Yes- climbing up the slide is potentially risky, but so is sliding down! Your job as a caregiver is to carefully observe and monitor the situation, to be close by- but not to interfere unless necessary. Part of a child's learning process must include managing risks- climbing up the slide is a perfect way to practice this skill.

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3. Climbing up the Slide involves potential CONFLICT!

It is almost inevitable that when one child decides to climb up the slide, another will want to slide down. This is the perfect opportunity for children to practice communication and conflict resolution skills. If the children are too young to do so on their own, your job as a caregiver is to help broadcast the situation and to help them resolve the conflict. If children are older- you can help them IF they need you to by asking questions.... like What is happening? Who do you need to talk to? What would you like to see happen? How can we solve this problem?

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4. Climbing up the Slide will mostly likely cause FAILURE!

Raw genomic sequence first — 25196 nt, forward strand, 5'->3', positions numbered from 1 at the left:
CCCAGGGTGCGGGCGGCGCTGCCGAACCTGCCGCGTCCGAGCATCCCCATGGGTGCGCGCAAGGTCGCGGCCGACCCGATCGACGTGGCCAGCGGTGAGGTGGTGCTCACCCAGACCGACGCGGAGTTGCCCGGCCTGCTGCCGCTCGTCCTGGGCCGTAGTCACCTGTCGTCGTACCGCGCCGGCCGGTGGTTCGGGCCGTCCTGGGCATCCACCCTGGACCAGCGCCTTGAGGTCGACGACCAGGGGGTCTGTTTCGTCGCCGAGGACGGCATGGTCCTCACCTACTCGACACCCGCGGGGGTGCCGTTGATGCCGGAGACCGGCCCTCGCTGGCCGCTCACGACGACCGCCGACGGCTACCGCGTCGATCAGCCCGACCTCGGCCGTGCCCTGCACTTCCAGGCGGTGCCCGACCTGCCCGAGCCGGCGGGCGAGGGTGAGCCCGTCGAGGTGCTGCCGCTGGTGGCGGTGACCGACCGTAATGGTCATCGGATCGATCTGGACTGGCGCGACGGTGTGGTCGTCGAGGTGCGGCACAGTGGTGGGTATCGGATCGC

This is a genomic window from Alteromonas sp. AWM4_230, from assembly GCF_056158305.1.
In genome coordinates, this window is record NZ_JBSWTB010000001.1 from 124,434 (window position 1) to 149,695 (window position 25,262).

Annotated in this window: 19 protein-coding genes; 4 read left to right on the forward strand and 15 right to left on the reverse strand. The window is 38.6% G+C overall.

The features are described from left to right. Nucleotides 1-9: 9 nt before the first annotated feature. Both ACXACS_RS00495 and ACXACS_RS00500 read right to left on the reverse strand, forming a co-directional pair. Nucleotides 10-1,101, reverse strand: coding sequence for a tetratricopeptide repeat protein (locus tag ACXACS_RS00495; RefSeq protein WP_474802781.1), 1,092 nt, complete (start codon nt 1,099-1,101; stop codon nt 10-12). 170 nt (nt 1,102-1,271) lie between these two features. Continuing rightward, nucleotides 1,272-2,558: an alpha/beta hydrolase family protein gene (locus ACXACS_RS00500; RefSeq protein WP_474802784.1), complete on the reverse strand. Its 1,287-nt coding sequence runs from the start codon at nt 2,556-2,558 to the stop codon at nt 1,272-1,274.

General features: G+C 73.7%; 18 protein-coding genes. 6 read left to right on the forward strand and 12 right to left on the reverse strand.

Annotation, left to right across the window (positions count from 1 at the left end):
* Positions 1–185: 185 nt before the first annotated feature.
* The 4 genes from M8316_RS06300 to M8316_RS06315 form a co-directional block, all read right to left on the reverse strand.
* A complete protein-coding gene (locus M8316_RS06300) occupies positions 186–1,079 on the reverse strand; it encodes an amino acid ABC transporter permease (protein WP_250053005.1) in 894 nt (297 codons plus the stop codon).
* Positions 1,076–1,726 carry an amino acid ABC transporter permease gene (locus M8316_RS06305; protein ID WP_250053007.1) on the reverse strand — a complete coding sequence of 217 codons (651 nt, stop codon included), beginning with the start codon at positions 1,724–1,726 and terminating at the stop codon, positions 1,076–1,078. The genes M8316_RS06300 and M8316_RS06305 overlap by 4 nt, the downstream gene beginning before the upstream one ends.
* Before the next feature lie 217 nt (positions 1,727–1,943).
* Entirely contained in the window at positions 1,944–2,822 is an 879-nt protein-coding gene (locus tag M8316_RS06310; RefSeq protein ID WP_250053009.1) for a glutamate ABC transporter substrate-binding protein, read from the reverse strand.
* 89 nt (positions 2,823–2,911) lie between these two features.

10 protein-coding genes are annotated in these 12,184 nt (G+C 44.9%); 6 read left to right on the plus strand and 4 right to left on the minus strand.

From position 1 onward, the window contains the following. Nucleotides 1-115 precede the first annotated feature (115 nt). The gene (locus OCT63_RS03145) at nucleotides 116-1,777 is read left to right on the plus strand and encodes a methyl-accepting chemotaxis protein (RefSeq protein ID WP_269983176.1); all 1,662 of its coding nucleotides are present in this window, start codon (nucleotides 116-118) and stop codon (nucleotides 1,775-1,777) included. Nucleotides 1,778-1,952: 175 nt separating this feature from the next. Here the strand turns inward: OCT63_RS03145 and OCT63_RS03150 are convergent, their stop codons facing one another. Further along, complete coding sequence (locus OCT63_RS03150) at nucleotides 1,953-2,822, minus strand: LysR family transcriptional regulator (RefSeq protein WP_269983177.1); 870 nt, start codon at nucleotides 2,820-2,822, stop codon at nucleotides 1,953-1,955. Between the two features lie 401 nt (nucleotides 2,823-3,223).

Children need to learn how to try, try, try and FAIL. They need to realize that not everything always works out the first time. Climbing a slide is the perfect situation for failure. Children ultimately do not make it to the top the first time. When they slide down, they have the opportunity to consider other options- come up with a plan, and continue to try until they succeed!

upslide 2

5. Climbing up the Slide encourages CREATIVITY AND COOPERATION!

Climbing up the slide is not easy, and sometimes children will need a little bit of help to reach the top. When children are faced with failure and have the skills to problem solve- they will get creative. They will find a solution- and often times utilize other tools and ask others for help.  I have seen so much growth and teamwork happen while climbing the slide!